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Competition Commission latest on retailers

Published:  23 July, 2008

Consumer choice could be limited by supermarket dominance, the Competition Commission (CC) said this morning.

The provisional findings of its 18-month enquiry, published today, said there was also a need to address relationships between retailers and their suppliers.

The CC claimed: "A lack of competition in certain local markets not only disadvantages consumers in those areas but also allows retailers to weaken their offer to consumers nationally."

The CC added that it was also worried by "the ability of grocery retailers to transfer excessive risk and costs to suppliers through various purchasing practices, such as retrospective changes to supply agreements".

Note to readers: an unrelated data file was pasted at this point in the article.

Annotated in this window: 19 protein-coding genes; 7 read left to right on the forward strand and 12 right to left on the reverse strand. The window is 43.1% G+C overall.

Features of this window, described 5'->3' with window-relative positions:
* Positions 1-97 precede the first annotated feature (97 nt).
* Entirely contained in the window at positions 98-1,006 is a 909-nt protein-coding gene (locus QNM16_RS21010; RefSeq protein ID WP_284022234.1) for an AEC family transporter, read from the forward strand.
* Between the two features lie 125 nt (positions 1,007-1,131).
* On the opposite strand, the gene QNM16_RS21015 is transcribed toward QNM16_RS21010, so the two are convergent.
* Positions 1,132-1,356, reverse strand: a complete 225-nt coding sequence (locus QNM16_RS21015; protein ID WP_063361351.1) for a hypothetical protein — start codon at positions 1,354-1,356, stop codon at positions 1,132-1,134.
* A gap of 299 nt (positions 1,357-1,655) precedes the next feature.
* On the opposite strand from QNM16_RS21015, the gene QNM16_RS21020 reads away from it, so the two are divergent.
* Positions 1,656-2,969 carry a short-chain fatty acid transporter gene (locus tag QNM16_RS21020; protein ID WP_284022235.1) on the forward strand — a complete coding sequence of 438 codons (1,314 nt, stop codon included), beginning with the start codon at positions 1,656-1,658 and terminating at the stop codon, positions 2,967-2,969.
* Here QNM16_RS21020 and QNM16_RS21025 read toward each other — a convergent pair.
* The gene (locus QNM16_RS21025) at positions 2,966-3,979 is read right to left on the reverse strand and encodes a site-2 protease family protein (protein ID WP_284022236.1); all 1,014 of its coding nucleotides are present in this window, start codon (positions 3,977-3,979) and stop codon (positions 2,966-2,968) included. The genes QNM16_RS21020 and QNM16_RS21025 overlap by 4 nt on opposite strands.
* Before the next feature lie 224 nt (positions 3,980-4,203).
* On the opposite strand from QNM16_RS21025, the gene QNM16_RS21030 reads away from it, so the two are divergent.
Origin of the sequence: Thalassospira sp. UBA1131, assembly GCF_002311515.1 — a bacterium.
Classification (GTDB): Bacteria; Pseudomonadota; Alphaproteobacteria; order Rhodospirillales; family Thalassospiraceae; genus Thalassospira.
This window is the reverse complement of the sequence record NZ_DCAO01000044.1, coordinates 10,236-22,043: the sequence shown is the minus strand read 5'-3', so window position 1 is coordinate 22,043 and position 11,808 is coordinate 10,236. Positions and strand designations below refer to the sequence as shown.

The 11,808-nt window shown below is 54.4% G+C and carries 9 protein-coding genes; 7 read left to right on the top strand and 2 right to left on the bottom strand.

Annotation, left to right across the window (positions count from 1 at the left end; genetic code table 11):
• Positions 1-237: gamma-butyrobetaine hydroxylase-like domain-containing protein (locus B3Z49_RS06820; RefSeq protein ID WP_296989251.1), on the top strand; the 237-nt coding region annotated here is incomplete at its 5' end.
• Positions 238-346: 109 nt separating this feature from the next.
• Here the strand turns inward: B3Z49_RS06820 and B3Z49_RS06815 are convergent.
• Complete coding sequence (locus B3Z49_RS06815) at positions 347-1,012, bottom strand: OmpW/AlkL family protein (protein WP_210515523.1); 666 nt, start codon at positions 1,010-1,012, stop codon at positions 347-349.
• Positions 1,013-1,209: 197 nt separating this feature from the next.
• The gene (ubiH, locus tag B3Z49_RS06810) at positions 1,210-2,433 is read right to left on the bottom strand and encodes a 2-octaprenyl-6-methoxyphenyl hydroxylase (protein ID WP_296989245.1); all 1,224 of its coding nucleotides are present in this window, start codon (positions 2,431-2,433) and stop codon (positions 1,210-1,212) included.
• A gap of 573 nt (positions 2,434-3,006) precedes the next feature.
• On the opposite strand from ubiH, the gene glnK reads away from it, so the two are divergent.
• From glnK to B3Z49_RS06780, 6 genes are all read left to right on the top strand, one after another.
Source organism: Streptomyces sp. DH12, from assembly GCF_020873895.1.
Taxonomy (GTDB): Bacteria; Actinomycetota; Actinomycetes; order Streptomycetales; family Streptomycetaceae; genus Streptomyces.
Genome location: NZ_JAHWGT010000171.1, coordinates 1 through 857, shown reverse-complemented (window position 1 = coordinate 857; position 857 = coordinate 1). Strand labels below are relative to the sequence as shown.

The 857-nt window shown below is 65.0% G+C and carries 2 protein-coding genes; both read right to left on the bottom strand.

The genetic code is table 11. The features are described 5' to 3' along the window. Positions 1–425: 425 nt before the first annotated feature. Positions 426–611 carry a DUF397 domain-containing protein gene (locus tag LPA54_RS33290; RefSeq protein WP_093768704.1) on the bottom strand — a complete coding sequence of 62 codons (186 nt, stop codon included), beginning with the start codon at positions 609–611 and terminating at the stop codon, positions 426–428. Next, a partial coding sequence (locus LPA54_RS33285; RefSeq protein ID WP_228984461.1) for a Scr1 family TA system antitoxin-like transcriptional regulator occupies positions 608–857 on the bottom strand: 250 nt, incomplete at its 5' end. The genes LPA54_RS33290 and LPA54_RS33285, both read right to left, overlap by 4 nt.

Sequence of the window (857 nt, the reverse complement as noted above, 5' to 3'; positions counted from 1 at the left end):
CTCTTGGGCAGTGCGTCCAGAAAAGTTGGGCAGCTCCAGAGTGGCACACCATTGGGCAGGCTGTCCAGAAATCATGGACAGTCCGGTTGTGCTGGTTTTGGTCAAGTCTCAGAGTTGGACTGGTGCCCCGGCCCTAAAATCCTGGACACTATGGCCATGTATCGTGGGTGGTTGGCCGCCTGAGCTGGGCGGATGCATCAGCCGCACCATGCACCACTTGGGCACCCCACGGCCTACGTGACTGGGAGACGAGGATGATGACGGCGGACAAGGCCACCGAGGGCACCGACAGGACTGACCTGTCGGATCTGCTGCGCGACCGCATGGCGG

It claimed these practices could "damage investment and innovation in the supply chain to the ultimate detriment of consumers".

The CC will now consider measures to address these concerns.

It will also look at changes to the Supermarkets Code of Practice, which regulates retailer-supplier relationships.

Peter Freeman, Chairman of the CC and Inquiry Group Chairman said: "Our focus throughout this inquiry has been whether consumers are receiving the benefits of vigorous competition, such as value, choice, innovation and convenience - and on most counts the groceries market delivers just that. However, we feel that consumers could be even better served.'

"Having looked in detail at local grocery markets, in most areas shoppers have a good choice and benefit from the strong competition between retailers, but in a number of local areas more competition would benefit consumers both locally and more generally."